Creating Convincing Copy For Your Website: What NOT to Do

Successfully marketing your business involves more than just having a website. Traditional (but still effective!) ways to promote your business offline include printing brochures, advertising in magazines, distributing email newsletters and sending out direct mail. To push people to your website, these offline marketing methods are ideal. They help get people talking and generate traffic, increase page views and, ultimately, increase sales.

Marketing Strategy

Streamlining your web copy and offline marketing strategy

For this reason, it’s incredibly important that your offline marketing material and website work in tune with one another. Effective offline marketing will drive potential customers to your site like a ‘hook’; it makes people curious to find out more. When someone sees a brochure or an advert for something they like, their first reaction will be to visit the company’s website for more information.

Consequently, what the customer then finds at your website becomes extremely important. Not only does it reflect your business and make a lasting impression, but more significantly, it is usually the deal-breaker as to whether a customer chooses to contact you or not.

So while maintaining good design and user-friendly navigation, you MUST make the copy on your site as informative, engaging, useful and web-friendly as possible. A bit of a no-brainer really, but it is unbelievable how many businesses get this wrong.

FAIL: How to NOT write copy for your website

A huge mistake that many companies make when creating or revamping their website is that they rerun text from existing brochures and ads. This is a big no-no. You should always use your website as an opportunity to elaborate on your existing offline marketing material.

Don’t take the easy route and just copy and paste what you’ve already got. Add to it; back it up with valuable information. Write about your business, what you do, your product, or any related topic — anything to help convince the reader why they should buy something from you, or simply make contact.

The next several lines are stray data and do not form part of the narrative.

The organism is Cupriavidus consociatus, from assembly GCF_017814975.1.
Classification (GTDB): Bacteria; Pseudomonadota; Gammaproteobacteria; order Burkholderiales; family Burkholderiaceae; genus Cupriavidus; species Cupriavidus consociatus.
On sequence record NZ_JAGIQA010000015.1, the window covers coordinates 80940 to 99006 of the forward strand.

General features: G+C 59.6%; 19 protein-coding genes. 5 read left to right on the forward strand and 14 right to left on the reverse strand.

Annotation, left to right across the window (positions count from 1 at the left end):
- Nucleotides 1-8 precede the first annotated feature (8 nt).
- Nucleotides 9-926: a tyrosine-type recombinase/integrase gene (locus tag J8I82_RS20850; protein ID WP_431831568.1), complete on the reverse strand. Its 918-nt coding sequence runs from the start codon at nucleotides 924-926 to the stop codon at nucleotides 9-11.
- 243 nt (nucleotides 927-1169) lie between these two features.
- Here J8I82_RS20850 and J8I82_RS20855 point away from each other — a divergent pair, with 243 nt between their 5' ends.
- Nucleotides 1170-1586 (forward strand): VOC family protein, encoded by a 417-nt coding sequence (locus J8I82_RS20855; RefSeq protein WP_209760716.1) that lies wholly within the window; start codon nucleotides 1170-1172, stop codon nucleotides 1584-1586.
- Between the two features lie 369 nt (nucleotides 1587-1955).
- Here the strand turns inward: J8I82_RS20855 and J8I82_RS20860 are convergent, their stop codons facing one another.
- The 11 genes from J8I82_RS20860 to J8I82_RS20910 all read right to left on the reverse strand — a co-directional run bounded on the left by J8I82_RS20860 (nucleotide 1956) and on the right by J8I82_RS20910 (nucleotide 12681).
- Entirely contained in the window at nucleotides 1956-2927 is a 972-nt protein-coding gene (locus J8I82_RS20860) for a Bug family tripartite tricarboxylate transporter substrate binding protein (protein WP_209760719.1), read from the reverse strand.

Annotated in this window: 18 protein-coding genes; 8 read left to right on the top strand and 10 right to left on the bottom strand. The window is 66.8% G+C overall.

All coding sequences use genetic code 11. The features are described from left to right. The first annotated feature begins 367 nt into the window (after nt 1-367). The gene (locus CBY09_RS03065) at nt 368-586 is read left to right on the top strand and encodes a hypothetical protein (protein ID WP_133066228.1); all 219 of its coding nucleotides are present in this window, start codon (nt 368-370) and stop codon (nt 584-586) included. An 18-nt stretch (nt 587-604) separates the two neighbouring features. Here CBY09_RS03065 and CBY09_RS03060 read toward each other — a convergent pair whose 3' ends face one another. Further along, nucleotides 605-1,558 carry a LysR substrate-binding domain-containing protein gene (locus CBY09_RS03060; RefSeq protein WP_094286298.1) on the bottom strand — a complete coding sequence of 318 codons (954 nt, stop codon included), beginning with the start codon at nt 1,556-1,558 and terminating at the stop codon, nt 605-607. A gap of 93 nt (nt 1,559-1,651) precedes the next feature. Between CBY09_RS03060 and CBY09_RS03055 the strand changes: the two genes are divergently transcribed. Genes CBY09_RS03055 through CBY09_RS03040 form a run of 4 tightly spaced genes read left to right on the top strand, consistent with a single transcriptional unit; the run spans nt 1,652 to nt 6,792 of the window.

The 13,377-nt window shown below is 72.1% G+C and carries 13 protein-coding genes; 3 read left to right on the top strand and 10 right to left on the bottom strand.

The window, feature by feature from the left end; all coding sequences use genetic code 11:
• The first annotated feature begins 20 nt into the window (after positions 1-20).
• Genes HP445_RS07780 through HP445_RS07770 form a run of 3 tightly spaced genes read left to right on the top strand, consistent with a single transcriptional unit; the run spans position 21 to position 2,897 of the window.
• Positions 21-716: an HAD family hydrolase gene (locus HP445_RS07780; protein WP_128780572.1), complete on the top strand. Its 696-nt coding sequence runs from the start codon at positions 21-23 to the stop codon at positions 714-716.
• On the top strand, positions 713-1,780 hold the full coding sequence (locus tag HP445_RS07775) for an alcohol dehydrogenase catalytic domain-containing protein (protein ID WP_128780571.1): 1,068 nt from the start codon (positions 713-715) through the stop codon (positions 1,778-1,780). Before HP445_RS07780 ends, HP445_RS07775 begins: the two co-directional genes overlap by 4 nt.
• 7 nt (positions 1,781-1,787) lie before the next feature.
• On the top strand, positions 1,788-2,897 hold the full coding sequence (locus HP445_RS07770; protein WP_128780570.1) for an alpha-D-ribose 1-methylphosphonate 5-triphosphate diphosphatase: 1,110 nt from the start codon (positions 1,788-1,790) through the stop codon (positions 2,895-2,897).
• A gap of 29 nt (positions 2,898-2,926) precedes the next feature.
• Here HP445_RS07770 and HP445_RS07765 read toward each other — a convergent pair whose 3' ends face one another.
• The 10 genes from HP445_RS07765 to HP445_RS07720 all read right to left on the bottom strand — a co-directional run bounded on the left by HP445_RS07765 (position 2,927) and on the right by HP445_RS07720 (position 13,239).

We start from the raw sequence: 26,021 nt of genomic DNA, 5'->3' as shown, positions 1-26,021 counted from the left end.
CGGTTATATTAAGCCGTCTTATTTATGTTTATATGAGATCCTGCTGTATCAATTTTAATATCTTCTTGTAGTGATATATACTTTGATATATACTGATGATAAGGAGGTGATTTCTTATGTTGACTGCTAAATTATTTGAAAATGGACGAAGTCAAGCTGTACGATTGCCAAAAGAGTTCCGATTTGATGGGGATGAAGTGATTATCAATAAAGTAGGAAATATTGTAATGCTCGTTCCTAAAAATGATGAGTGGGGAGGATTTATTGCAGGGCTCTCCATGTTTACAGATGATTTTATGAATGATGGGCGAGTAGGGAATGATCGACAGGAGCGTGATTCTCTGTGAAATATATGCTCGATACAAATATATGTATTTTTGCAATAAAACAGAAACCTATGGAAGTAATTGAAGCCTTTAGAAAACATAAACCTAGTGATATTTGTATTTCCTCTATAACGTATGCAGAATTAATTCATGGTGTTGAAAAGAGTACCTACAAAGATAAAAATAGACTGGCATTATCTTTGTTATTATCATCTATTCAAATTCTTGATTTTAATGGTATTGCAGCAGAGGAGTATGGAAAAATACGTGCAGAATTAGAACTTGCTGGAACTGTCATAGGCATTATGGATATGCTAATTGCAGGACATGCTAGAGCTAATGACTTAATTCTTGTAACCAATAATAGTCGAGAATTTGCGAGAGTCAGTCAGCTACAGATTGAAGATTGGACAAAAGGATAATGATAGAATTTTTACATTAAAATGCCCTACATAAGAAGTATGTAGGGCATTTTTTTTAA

If your site is almost identical to your brochure or printed advert, it adds nothing to what the customer has already seen. Remember that one of the core objectives of offline marketing is to drive customers to your website for more comprehensive information. If there’s nothing else on there for them to read, they’ll most likely lose interest and look elsewhere. A plain and uninteresting site will bore your potential customers and they’ll exit immediately, unlikely to return. Your chances of making a sale disappear, and their valuable visit turns into a wasted opportunity.

Make that sale! The benefit of capturing your reader’s attention

The exciting part for businesses is that if you are successful in generating (and maintaining!) a customer’s interest online, there is a huge chance you will make a sale. According to the Australian Bureau of Statistics, at least 61% of internet browsers purchase goods and/or services online. Furthermore, 71% of these online buyers are between the ages of 25 and 34, the bracket with the highest level of disposable income — perfect if your target market happens to fit this demographic.

So next time you’re thinking of writing copy for your website, don’t cut corners and rerun what you’ve already got. Double check what’s written on your offline marketing material and build on it.

When executed properly, an optimised website combined with offline marketing can work brilliantly together. Just make sure you add valuable information to nail your customer’s interest if you want to make a sale!

Natalie Khoo

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